Centobelli et al. used a bibliometric method based on performance and network analysis techniques for the analysis of centrality and density measurement and identifying six major clusters of blockchain-related research contributions to provide pivotal insight for policy makers and practitioners [20]. Gorkhali, Li and Shrestha grouped the selected papers in the blockchain field into 14 categories, summarized the contents of papers in each category and outlined future research directions for each category, indicating that the research on blockchain is shifting more and more and, so further efforts are needed to develop novel methodologies and frameworks to conform blockchain operations [21]. Building on that foundation, this current study employs an analysis framework of national innovation systems, combined with relevant literatures and methods and discussed at the national level, which uses the methods of content analysis and statistics to survey and compare the innovative blockchain policies between the USA and China. The innovative blockchain policies adopted by the USA and China are derived from government-issued white papers to present blockchain policy measures under the three policy categories by means of the policy analytical framework of Rothwell and Zegveld [22]. Based on the statistical results of the weighting rank of each policy tool compared between the USA and China shown in Table 5, the USA is seen to pay more attention to Legal and regulatory and Public services tools, while China has a higher proportion of policy tools in Political, Legal and regulatory and Education arenas. Due to the different political and economic environments, there are corresponding blockchain policy differences, but both the USA and China mention the important oversight of Legal and regulatory policy. Although blockchain technology can create tremendous value and solve problems that could not be solved in the past in areas such as finance, public welfare, supervision and fraud, this technology has a significant impact on the traditional legal system and; thus, its emergence has spawned many legal issues.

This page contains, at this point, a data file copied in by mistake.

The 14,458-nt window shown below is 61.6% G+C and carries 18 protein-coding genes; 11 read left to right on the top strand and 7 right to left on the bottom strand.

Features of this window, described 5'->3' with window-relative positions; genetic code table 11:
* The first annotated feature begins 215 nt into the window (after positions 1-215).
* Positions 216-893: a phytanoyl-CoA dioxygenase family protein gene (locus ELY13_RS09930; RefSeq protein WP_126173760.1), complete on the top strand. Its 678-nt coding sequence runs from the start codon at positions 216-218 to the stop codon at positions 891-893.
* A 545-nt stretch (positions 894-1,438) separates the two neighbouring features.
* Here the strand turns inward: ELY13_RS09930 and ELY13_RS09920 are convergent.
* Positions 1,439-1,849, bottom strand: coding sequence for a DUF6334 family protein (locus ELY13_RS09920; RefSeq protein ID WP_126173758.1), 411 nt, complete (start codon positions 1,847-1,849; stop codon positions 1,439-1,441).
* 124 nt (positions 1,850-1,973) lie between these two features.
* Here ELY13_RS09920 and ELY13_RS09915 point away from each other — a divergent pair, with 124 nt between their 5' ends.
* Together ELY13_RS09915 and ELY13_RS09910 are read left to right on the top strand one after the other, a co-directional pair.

Novak’s research found inclination toward beneficial policy regarding blockchain technology is expressed as political efforts to evolve local, blockchain-enabled economies [30]. Policy makers in countries/regions that oppose blockchain-related activity have imposed prohibitions or strict restrictions on developers and users participating in blockchain activities. Thus, how to construct the standards for blockchain technology so that blockchain technology can maximize its value is also a problem that urgently needs to be solved. Therefore, how countries and can appropriately face the complex challenges of legislation and regulation posed by blockchain technology, while encouraging technological innovation, is a future research direction.

6.3. Practical Implications